The effects of stellar winds on the magnetospheres and potential habitability of exoplanets

See, V. and Jardine, M. and Vidotto, A. A. and Petit, P. and Marsden, S. C. and Jeffers, S. V. and do Nascimento, J. D. Jr. (2014) The effects of stellar winds on the magnetospheres and potential habitability of exoplanets. Astronomy and Astrophysics, 570 (A99). pp. 1-10. ISSN 0004-6361

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Abstract

Context. The principle definition of habitability for exoplanets is whether they can sustain liquid water on their surfaces, i.e. that they orbit within the habitable zone. However, the planet's magnetosphere should also be considered, since without it, an exoplanet's atmosphere may be eroded away by stellar winds.
Aims: The aim of this paper is to investigate magnetospheric protection of a planet from the effects of stellar winds from solar-mass stars.
Methods: We study hypothetical Earth-like exoplanets orbiting in the host star's habitable zone for a sample of 124 solar-mass stars. These are targets that have been observed by the Bcool Collaboration. Using two wind models, we calculate the magnetospheric extent of each exoplanet. These wind models are computationally inexpensive and allow the community to quickly estimate the magnetospheric size of magnetised Earth-analogues orbiting cool stars.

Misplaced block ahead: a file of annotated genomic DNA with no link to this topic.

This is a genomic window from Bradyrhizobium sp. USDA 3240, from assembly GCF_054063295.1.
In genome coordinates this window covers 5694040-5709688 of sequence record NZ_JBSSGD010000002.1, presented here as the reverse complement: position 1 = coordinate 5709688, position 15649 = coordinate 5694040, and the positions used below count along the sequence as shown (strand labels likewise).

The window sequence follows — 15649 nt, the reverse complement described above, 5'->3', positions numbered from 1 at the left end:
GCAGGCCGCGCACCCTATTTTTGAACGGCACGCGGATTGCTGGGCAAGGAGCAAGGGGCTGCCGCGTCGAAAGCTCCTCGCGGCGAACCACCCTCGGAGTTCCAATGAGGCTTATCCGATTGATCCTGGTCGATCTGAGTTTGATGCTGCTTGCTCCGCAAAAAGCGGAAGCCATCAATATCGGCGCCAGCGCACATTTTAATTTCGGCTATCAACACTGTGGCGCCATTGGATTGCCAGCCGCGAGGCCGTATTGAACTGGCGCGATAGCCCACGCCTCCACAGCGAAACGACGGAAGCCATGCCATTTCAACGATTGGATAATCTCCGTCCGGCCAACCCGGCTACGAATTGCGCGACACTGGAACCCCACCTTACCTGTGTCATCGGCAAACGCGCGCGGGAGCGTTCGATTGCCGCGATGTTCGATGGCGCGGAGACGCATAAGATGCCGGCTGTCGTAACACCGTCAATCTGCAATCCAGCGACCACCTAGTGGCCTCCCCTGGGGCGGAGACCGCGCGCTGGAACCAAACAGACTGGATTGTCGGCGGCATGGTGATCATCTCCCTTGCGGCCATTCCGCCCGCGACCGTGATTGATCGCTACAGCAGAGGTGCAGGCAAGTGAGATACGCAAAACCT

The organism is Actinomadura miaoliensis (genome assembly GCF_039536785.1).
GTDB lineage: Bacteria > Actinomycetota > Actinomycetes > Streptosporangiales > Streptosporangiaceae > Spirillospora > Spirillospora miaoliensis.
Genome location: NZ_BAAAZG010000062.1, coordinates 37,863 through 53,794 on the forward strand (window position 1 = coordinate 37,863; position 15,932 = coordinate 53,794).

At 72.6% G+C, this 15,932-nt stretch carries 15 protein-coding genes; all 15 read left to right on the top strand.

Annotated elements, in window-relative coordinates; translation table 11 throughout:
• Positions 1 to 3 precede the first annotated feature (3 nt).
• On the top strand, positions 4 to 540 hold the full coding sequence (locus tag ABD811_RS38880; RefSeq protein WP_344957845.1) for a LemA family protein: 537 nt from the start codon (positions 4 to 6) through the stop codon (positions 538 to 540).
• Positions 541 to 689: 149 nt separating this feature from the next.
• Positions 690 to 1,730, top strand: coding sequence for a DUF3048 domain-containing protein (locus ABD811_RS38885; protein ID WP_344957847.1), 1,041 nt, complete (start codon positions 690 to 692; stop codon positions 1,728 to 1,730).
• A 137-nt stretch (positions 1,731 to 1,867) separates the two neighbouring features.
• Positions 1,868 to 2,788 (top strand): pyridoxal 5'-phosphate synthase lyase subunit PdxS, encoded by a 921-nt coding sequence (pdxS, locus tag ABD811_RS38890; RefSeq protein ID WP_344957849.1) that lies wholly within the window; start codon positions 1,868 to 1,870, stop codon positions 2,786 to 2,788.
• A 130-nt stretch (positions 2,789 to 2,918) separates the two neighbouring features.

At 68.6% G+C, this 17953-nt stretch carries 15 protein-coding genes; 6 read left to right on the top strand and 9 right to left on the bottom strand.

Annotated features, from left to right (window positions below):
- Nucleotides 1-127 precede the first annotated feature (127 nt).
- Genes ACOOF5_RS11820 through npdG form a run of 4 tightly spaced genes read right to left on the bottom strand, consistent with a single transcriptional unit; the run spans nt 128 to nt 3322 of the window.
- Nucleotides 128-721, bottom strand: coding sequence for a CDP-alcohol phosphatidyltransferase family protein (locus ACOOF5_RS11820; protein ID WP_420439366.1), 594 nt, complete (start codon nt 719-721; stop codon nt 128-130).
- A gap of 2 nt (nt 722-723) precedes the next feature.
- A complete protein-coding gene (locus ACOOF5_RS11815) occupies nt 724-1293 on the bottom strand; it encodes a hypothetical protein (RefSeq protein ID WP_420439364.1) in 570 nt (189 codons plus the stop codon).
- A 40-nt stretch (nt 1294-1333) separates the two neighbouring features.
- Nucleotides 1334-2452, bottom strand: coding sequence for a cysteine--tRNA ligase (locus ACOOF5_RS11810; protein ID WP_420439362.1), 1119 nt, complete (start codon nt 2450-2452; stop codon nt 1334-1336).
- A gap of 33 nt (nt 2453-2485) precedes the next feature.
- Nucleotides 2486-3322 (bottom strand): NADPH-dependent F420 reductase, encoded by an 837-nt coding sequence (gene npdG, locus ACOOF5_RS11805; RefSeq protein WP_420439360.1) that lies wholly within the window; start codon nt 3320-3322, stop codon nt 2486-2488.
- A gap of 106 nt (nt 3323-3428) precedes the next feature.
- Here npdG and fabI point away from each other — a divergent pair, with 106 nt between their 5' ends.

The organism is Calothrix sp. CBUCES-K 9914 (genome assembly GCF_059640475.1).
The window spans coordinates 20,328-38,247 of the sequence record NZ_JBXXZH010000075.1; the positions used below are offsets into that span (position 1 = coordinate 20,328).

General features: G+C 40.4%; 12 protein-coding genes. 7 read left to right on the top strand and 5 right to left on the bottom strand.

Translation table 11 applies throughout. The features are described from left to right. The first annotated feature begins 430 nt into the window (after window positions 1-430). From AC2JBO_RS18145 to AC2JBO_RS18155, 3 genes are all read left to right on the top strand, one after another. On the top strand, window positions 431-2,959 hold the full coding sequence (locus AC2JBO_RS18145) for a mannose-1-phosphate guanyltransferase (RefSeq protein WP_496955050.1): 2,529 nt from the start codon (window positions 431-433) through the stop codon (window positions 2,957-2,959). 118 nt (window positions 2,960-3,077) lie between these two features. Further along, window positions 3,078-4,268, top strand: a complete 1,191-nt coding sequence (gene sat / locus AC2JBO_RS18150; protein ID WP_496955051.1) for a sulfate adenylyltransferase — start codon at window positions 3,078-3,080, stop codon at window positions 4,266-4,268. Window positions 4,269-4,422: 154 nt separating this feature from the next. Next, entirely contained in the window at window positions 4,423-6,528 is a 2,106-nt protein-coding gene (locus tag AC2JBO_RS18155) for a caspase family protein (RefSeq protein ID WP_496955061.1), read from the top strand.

Results: Most of the simulated planets in our sample can maintain a magnetosphere of ~5 Earth radii or larger. This suggests that magnetised Earth analogues in the habitable zones of solar analogues are able to protect their atmospheres and is in contrast to planets around young active M dwarfs. In general, we find that Earth-analogues around solar-type stars, of age 1.5 Gyr or older, can maintain at least a Paleoarchean Earth sized magnetosphere. Our results indicate that planets around 0.6-0.8 solar-mass stars on the low activity side of the Vaughan-Preston gap are the optimum observing targets for habitable Earth analogues.


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Item Type: Article (Commonwealth Reporting Category C)
Refereed: Yes
Item Status: Live Archive
Additional Information: © The European Southern Observatory (ESO) 2014. This publication is copyright. It may be reproduced in whole or in part for the purposes of study, research, or review, but is subject to the inclusion of an acknowledgment of the source.
Faculty / Department / School: Current - Faculty of Health, Engineering and Sciences - School of Agricultural, Computational and Environmental Sciences
Date Deposited: 08 Mar 2015 07:03
Last Modified: 07 Jul 2016 06:14
Uncontrolled Keywords: planets and satellites; magnetic fields; planet-star interactions; stars; low-mass; mass-loss
Fields of Research : 02 Physical Sciences > 0201 Astronomical and Space Sciences > 020110 Stellar Astronomy and Planetary Systems
02 Physical Sciences > 0201 Astronomical and Space Sciences > 020107 Mesospheric, Ionospheric and Magnetospheric Physics
02 Physical Sciences > 0201 Astronomical and Space Sciences > 020101 Astrobiology
Socio-Economic Objective: E Expanding Knowledge > 97 Expanding Knowledge > 970102 Expanding Knowledge in the Physical Sciences
Identification Number or DOI: 10.1051/0004-6361/201424323
URI: http://eprints.usq.edu.au/id/eprint/26609

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